Daily Independent (Ashland, KY)

Local News

January 27, 2013

Economic development center’s goal

ACTC hopes combining resources at one location will benefit community

SUMMIT — A move of necessity turned into a development opportunity when Ashland Community and Technical College vacated some downtown offices last fall.

When ACTC’s Entrepreneur Center and Kentucky Innovation Center moved from the G.B. Johnson building on Winchester Avenue to the college’s former technical campus in Summit, college officials created an economic development center there in hopes it will be a clearinghouse for regional economic efforts.

The Community and Economic Development Center will serve as a regular designated meeting place for economic development officials in northeastern Kentucky and will provide temporary office and meeting space for business and governmental partners.

The almost-empty Summit campus on Roberts Drive also provides room to grow as the center develops.

When the entrepreneur and innovation centers moved in, the time seemed ripe for the center concept, said Larry Ferguson, dean of Community, Economic and Workforce Development.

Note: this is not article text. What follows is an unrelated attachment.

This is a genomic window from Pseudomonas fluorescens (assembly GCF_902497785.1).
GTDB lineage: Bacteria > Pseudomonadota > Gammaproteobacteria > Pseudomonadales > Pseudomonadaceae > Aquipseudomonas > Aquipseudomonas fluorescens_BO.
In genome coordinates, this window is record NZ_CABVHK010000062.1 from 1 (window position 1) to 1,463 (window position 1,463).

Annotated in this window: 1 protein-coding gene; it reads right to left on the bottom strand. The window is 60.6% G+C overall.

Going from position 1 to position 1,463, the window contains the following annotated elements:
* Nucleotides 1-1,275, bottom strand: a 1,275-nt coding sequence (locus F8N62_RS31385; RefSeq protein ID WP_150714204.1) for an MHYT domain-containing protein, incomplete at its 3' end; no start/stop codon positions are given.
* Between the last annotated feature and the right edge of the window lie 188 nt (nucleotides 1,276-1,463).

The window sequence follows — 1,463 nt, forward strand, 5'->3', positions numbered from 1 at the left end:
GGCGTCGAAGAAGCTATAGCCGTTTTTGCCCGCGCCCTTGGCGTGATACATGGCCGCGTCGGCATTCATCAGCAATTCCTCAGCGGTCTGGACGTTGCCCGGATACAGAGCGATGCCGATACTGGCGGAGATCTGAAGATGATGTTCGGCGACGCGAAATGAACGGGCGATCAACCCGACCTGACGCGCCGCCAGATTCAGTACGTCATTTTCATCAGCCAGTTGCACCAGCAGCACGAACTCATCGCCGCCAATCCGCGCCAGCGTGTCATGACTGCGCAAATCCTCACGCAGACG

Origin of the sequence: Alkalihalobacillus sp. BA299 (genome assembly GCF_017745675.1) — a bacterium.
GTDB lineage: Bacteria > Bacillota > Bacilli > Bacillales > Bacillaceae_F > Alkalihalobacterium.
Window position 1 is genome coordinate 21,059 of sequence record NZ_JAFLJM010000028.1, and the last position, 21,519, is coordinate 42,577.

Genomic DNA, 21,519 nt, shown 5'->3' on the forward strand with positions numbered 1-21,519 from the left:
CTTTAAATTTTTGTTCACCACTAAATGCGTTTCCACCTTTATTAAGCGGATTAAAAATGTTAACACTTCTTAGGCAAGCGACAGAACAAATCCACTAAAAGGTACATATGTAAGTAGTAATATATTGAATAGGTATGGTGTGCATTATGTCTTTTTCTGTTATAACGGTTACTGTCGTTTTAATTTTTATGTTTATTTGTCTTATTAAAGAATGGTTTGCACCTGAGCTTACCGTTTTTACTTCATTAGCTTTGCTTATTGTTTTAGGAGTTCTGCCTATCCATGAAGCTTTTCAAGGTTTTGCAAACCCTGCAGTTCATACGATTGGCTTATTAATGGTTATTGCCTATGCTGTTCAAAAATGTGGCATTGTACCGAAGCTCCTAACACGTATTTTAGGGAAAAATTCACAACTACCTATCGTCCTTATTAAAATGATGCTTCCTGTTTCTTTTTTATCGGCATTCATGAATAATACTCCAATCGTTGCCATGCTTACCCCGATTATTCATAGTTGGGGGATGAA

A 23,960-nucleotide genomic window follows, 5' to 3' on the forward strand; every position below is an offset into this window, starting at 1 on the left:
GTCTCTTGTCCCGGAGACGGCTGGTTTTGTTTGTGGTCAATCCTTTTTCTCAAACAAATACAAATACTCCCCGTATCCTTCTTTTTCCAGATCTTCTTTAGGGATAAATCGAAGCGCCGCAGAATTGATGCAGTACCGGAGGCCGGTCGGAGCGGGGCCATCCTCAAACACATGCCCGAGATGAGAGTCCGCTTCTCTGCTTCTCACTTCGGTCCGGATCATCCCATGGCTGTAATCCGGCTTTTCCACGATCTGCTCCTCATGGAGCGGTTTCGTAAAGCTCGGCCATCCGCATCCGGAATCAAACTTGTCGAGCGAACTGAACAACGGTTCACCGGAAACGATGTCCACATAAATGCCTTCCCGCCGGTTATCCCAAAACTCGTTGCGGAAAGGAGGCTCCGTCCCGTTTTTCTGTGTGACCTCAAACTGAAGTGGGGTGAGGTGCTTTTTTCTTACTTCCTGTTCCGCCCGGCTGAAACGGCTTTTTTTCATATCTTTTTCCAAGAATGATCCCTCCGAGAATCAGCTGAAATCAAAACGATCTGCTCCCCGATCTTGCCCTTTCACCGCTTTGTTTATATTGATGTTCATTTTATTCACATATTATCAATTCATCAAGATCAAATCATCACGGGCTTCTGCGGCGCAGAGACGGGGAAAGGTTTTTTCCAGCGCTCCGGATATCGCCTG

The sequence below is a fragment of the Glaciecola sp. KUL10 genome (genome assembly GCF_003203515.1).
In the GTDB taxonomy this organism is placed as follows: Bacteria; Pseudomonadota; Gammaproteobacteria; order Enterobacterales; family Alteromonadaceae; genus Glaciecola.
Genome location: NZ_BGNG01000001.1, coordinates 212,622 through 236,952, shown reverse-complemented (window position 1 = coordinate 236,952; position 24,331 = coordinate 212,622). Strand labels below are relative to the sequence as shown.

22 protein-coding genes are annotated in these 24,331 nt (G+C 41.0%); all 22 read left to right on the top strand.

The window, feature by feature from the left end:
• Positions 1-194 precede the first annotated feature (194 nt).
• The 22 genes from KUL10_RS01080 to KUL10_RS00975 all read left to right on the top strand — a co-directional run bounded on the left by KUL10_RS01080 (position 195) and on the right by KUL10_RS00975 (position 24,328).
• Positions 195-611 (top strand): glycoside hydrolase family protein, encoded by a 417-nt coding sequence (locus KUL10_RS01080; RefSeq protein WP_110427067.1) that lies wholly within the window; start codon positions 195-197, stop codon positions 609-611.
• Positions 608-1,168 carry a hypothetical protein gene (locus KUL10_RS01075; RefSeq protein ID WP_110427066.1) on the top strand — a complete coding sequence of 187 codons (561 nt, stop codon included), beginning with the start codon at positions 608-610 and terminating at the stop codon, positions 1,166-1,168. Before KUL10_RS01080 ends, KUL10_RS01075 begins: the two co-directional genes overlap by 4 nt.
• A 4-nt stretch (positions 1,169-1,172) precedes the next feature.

Ferguson sold Ashland Economic Development Director Chris Pullem and Ashland Alliance President Bill Hannah on the concept of concentrating development resources at a single central location and then cast his net for more partners. “We kind of turned the move into a positive,” he said.

Partners include the U.S. Department of Agriculture, Morehead State University’s Small Business Development Center and Southeast Kentucky Economic Development Corp., in addition to the entrepreneur and innovation centers.

The center is ACTC’s response to a still-tough economic climate, college President Kay Adkins said. “Business and industry have to come together and collaborate,” she said. “In difficult times like these, working together will help our region.”

Forging the partnerships and providing common work and meeting spaces takes advantage of “collective brainpower” to make more effective strategic decisions, she said. “When you bring creative people together, they feed off each other.”

The center will provide 24-hour “war room” access for officials to work with each other and with business prospects to strategize and make presentations, Ferguson said.

ACTC hopes to add more partners, both public and private sector, and from Ohio and West Virginia as well as northeastern Kentucky, Adkins said.

The center will have a Business After Hours open house from 5 to 7 p.m. Feb 21.

MIKE JAMES can be reached at mjames@dailyindependent.com or (606) 326-2652.

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